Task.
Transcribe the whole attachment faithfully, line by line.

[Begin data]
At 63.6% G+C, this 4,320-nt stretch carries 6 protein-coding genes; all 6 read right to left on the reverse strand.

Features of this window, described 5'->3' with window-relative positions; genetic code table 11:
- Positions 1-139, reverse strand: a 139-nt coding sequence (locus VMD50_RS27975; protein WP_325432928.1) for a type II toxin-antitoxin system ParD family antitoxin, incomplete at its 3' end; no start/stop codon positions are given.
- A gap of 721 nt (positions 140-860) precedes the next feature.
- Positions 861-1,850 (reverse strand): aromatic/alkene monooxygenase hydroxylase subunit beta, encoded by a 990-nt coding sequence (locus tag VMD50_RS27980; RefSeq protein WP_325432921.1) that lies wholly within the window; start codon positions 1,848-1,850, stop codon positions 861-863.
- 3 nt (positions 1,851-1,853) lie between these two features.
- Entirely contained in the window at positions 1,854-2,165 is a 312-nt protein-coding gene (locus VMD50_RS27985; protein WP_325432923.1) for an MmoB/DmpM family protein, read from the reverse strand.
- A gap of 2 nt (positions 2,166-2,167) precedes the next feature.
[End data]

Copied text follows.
At 63.6% G+C, this 4,320-nt stretch carries 6 protein-coding genes; all 6 read right to left on the reverse strand.

Features of this window, described 5'->3' with window-relative positions; genetic code table 11:
- Positions 1-139, reverse strand: a 139-nt coding sequence (locus VMD50_RS27975; protein WP_325432928.1) for a type II toxin-antitoxin system ParD family antitoxin, incomplete at its 3' end; no start/stop codon positions are given.
- A gap of 721 nt (positions 140-860) precedes the next feature.
- Positions 861-1,850 (reverse strand): aromatic/alkene monooxygenase hydroxylase subunit beta, encoded by a 990-nt coding sequence (locus tag VMD50_RS27980; RefSeq protein WP_325432921.1) that lies wholly within the window; start codon positions 1,848-1,850, stop codon positions 861-863.
- 3 nt (positions 1,851-1,853) lie between these two features.
- Entirely contained in the window at positions 1,854-2,165 is a 312-nt protein-coding gene (locus VMD50_RS27985; protein WP_325432923.1) for an MmoB/DmpM family protein, read from the reverse strand.
- A gap of 2 nt (positions 2,166-2,167) precedes the next feature.